Core Training forms the first stage of specialty training for many doctors, preparing them for leading patient care at senior level. At BSUH we provide comprehensive core training for medicine, surgery and acute aspects of medical care, including acute medicine, critical care, anaesthetics and emergency medicine.
The 2-3 year programmes produce doctors with the generic professional and clinical capabilities needed to manage patients presenting with a wide range of symptoms and conditions. The programmes qualify trainees to apply for a variety of programmes at higher specialist training level.
The training programme is broken down into four component parts. Trainees complete six months in emergency medicine, acute medicine, anaesthesia and intensive care medicine. The anaesthesia training in ACCS is identical to the first six months of training core anaesthesia trainees receive.
All trainees must pass the initial assessment of competence in their anaesthesia placement. On completion of the two years ACCS programme, trainees return to their parent specialty for a third year, to meet the entry requirements detailed for Higher Specialty Training.
BSUH trainees will be based in the Emergency Departments of both hospitals, the Royal Sussex County Hospital (RSCH) and the Princess Royal Hospital (PRH). CT1 ACCS trainees will also rotate to Medical Wards and the Medical Assessment Ward in both hospitals.
The first six months ACCS trainees will spend in the Emergency Department or Acute Medicine where as the second year will be Anaesthetics and ICM.
The more acute aspect of emergency work can be experienced in the resuscitation room and time in the Medical Assessment Unit where trainees will see and assess GP admissions and regularly undertake ward rounds with the Acute Assessment Medical team.
The training period in Acute Medicine currently split into 3 months in ACU and 3 months in Respiratory Medicine will give a broader picture of life behind the acute floor, with insight into clinics and ward rounds and interaction with other medical specialties. The CT2 year consists of nine months Anaesthetics and three months Intensive Care –aiming to move towards a six months split each by 2021 as per Royal College of Anaesthetists recommendations.
There is a huge range of cases to be seen in the Emergency Department, making it uniquely valuable in training for all hospital specialties as well as General Practice. Trainees also benefit from the opportunity to work with a wide range of other health care professionals such as psychiatry, ancillary services, GPs and ENPs.
The ACCS curriculum is delivered through trainee led, protected weekly teaching sessions which is two hours a week for EM and equivalent for Acute Medicine teaching. Weekly Grand Round lectures at the RSCH and monthly Grand Rounds at the PRH complement the teaching programme.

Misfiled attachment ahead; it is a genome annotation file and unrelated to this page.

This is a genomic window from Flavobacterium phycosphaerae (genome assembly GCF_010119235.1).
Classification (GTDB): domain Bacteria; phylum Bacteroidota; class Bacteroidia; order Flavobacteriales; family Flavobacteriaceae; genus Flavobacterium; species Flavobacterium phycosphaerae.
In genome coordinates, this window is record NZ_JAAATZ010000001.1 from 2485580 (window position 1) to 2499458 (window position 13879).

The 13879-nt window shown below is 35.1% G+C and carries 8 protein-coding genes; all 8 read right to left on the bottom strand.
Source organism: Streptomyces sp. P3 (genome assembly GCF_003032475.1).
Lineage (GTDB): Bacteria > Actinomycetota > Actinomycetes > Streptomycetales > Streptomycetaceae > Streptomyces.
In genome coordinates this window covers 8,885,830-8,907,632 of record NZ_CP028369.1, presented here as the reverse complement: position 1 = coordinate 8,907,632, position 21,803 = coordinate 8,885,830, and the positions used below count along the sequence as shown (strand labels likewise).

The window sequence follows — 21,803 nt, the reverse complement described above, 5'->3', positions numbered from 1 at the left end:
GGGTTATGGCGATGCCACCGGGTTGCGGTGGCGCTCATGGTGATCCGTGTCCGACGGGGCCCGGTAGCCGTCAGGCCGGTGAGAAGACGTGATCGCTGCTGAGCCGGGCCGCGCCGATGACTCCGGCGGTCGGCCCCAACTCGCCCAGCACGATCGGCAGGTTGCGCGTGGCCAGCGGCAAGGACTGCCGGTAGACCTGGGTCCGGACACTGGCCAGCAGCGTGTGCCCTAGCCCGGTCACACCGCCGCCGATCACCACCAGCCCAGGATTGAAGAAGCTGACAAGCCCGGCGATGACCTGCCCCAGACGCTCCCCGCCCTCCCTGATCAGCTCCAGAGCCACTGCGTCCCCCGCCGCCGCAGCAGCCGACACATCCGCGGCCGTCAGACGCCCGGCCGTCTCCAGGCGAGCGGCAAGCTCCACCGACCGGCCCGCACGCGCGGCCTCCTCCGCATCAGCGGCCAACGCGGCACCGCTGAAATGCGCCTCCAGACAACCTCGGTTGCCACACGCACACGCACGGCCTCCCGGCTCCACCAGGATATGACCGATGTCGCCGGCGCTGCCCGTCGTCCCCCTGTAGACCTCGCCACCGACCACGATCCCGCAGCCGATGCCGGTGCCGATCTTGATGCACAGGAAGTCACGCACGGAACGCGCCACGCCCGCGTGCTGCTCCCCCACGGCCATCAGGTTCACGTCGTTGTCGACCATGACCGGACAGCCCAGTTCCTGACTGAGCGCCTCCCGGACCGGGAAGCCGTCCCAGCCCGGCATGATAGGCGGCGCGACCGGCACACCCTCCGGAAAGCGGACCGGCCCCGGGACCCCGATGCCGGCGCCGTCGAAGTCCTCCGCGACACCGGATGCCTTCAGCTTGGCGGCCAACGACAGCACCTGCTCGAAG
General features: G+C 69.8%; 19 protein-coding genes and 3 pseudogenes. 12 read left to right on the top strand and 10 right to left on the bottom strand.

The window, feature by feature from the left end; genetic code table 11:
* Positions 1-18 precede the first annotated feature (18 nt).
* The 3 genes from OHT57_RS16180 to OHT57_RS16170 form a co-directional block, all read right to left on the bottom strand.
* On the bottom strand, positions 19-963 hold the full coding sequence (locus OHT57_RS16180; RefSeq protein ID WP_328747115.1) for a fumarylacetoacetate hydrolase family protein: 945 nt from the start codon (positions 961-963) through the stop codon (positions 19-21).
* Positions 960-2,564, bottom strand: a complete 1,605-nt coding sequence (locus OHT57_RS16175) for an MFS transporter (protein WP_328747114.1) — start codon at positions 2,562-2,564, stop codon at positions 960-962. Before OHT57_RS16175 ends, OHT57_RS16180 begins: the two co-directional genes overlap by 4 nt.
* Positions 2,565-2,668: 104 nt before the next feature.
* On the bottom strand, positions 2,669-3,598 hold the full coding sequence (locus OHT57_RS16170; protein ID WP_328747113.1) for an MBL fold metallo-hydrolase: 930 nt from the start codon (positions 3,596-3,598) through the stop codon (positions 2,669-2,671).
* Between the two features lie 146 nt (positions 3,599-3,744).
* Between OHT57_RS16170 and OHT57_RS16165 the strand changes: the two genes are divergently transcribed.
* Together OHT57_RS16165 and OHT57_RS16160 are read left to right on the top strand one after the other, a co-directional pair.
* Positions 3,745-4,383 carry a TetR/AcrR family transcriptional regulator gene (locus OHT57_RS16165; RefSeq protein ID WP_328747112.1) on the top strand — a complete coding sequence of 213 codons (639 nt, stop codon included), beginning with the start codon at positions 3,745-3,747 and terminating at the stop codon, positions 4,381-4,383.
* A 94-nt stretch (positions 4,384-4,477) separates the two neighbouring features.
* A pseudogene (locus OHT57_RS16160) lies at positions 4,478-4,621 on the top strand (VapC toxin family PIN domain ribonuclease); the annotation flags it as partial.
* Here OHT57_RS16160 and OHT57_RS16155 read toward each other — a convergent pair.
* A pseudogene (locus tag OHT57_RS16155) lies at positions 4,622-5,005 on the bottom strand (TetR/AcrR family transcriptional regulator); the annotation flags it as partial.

Core Surgical training usually takes two years and prepares doctors for ST3 selection. The training at Brighton and Sussex University Hospital NHS Trust will prepare junior doctors for the MRCS examinations part A and part B and help them expand their portfolio, take part in audits and research, as well as involve them in presentations and publications.
Within the early years of training and prior to entry into ST3, much of the content is shared across all the surgical specialties. During this period, trainees will acquire the competences that are common to all surgical trainees (defined as common competences) together with a limited range of competences that are relevant to their chosen surgical specialty.
At BSUH core surgical training covers trauma and orthopaedics, urology, otolaryngology, hepatobiliary surgery, colorectal surgery, upper GI surgery, paediatric surgery and maxillofacial surgery.
Year 1 rotations cover three posts and include either general surgery coupled with two posts in trauma and orthopaedics, or paediatric surgery with two posts in otolaryngology.
Year 2 rotations cover two six-months posts and include general surgery combined with paediatric surgery, trauma and orthopaedics with plastic surgery (in East Grinstead), or two six months posts in either general surgery, trauma and orthopaedics or urology. The majority of posts are a year in one specialty.
The Surgical Faculty at BSUH runs five core surgical training days per year, of which two are teaching days and three are simulation days.
On the three simulations days we provide an opportunity to practice basic surgical skills using animal tissue and specially made models. On the teaching days there will be simulated scenarios.
In addition to bedside teaching, teaching at MDTs, seminars and journal clubs, the Trust offers a variety of training in basic surgical skills, Care of the Critically Ill Surgical Patients (CCrISP) Courses, and Advanced Trauma and Life Support (ATLS) courses.
At BSUH IMT trainees will rotate through a set of 6-months placements, developing their skills and abilities for managing patients with acute and chronic medical problems in outpatient and inpatient settings. Training is overseen by the Royal College of Physicians Tutors, with Educational Supervisors, and Clinical Supervisors in each medical specialty.
IMT replaced Core Medical Training (CMT), a programme composed from a sub-set of the curricula for General Internal Medicine (GIM) and Acute Internal Medicine (AIM). Pending further review, CMT will be continued as the approved core training programme for specialties, including medical microbiology and medical virology, clinical oncology and occupational medicine.